Kensington Adds to Canadian Venture Pool With $228 Million Fundby
Canadian venture capital funding grew 12 percent in 2016
Kensington draws investments from RBC, BMO, TD and Open Text
Kensington Capital Partners closed a C$306 million ($228 million) fund to invest in Canadian venture capital firms and startups, adding to the growing pool of cash available for early stage technology companies in the country.
The Toronto-based firm raised the money from Canada’s five largest banks, software company Open Text Corp. and the government of Canada, which put in a third of the funds.
Kensington joins a parade of venture capital firms that have announced new funds this year, including iNovia Capital Inc., Leaders Fund and Globalive Capital. U.S. venture capital firms including Sequoia Capital and Andreessen Horowitz have been increasing their presence north of the border too. Still, there are more than enough startups for everyone to invest in, Kensington Managing Director Rick Nathan said.
“The amount of activity has been growing at a much greater pace than the amount of capital,” Nathan said. “Of course if you’re the only one in town you’re going to be able to get better deals, but that’s not realistic anyway.”
In the past, Canadian entrepreneurs often blamed a lack of venture capital funding for forcing them to sell their companies early or relocate to Silicon Valley. A new wave of startups including Shopify, Kik and Hootsuite and venture capital firms including OMERS Ventures, iNovia and Version One Ventures have helped make it easier to grow companies in Canada.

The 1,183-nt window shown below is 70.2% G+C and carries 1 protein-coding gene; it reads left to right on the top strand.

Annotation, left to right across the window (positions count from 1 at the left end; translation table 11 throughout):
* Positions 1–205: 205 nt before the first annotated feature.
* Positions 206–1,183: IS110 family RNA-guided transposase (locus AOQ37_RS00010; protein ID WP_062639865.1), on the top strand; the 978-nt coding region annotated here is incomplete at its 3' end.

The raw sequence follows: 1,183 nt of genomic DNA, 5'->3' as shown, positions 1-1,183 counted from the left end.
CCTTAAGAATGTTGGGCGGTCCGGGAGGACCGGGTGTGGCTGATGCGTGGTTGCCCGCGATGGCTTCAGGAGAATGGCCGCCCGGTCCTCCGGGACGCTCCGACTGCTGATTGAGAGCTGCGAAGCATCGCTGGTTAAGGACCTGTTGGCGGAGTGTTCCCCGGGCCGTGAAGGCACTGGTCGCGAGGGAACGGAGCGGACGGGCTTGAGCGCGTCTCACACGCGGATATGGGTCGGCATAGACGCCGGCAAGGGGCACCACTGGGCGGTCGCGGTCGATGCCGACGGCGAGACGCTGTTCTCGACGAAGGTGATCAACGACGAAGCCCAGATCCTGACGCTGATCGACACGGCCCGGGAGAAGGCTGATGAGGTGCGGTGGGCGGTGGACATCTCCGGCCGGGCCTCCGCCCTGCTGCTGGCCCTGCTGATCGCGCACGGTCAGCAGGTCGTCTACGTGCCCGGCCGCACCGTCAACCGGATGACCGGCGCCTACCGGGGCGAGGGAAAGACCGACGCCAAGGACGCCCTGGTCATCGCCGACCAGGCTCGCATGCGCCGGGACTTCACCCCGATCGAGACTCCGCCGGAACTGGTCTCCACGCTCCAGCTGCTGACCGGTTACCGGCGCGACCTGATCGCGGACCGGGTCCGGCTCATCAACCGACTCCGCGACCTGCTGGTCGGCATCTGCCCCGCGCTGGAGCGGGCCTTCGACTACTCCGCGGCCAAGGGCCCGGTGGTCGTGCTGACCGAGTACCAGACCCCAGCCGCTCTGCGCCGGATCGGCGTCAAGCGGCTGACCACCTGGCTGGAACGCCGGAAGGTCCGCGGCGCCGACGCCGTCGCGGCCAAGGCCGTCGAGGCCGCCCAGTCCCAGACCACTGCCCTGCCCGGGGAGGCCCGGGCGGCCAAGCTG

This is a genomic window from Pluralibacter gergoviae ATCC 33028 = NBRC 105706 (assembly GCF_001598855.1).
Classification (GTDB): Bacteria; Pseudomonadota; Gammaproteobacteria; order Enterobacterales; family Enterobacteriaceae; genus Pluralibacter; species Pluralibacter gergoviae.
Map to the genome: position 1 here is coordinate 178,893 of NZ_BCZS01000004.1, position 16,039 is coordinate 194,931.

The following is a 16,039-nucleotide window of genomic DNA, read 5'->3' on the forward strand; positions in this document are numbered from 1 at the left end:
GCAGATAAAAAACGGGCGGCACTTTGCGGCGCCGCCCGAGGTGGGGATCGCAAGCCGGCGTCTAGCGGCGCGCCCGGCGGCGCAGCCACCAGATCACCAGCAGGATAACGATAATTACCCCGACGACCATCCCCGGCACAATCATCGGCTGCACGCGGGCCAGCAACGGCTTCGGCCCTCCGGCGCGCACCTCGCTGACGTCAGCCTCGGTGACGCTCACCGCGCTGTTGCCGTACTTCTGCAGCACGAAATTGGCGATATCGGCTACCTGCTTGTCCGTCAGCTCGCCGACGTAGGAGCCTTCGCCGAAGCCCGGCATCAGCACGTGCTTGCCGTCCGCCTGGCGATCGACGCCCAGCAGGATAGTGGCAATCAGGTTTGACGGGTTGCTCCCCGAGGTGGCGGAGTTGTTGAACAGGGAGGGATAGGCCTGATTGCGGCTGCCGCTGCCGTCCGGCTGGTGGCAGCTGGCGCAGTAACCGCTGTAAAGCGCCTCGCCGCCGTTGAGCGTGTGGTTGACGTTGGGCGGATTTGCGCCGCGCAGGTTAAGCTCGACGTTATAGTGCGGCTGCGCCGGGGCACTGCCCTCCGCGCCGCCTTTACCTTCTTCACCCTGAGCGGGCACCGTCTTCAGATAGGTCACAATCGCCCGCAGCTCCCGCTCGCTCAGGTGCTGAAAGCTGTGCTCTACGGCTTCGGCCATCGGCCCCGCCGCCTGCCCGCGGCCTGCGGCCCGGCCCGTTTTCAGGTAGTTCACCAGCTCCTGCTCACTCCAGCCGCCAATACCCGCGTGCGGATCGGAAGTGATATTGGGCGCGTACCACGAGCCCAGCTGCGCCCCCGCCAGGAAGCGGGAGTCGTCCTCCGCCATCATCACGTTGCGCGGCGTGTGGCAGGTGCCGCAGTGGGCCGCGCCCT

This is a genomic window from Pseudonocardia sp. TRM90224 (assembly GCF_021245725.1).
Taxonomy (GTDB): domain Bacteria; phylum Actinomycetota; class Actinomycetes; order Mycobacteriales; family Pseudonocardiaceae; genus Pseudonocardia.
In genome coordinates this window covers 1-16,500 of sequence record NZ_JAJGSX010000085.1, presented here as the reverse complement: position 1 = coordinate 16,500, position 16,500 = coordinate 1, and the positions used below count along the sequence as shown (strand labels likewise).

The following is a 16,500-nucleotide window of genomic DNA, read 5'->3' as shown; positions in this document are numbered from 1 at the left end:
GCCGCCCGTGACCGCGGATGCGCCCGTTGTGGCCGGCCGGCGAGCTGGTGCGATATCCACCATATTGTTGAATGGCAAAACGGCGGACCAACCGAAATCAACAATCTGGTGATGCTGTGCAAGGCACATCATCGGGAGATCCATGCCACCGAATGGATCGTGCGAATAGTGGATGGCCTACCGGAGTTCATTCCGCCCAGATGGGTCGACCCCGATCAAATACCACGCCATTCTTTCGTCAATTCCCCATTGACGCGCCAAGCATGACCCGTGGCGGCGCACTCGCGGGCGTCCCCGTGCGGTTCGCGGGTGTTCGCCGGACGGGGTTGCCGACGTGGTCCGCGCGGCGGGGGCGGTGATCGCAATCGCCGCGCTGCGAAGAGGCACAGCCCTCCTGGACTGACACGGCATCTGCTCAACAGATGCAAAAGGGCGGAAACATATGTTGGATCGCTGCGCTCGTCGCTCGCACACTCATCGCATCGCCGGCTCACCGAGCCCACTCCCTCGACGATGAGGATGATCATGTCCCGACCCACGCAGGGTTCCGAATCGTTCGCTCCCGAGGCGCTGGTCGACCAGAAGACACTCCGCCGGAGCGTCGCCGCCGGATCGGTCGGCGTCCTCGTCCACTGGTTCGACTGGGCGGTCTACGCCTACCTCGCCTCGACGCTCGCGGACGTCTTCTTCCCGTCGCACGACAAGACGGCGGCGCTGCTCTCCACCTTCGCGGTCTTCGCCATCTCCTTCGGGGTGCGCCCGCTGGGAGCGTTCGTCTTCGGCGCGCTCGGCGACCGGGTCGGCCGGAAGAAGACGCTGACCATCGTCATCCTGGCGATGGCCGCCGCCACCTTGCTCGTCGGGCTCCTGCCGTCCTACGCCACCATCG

Venture capital funding in Canada rose 12 percent to C$2.3 billion in 2015, approaching the growth rate in the U.S., where funding increased 16 percent to $58.5 billion in 2015, according to data from the Canadian Venture Capital Association and the National Venture Capital Association.
About half of Kensington’s fund has already been invested in other venture capital firms, but only 15 percent of the money has found its way to companies, Nathan said. The remaining half of Kensington’s fund will primarily go to direct investments in Canadian startups. The banks that backed the fund are the Royal Bank of Canada, Toronto-Dominion Bank, Bank of Montreal, Canadian Imperial Bank of Commerce and the Bank of Nova Scotia.
Kensington plans to invest about C$5 million in each of its portfolio companies over several funding rounds, Nathan said. He’s especially interested in cybersecurity, technology for the oil and gas sector, clean tech and digital media.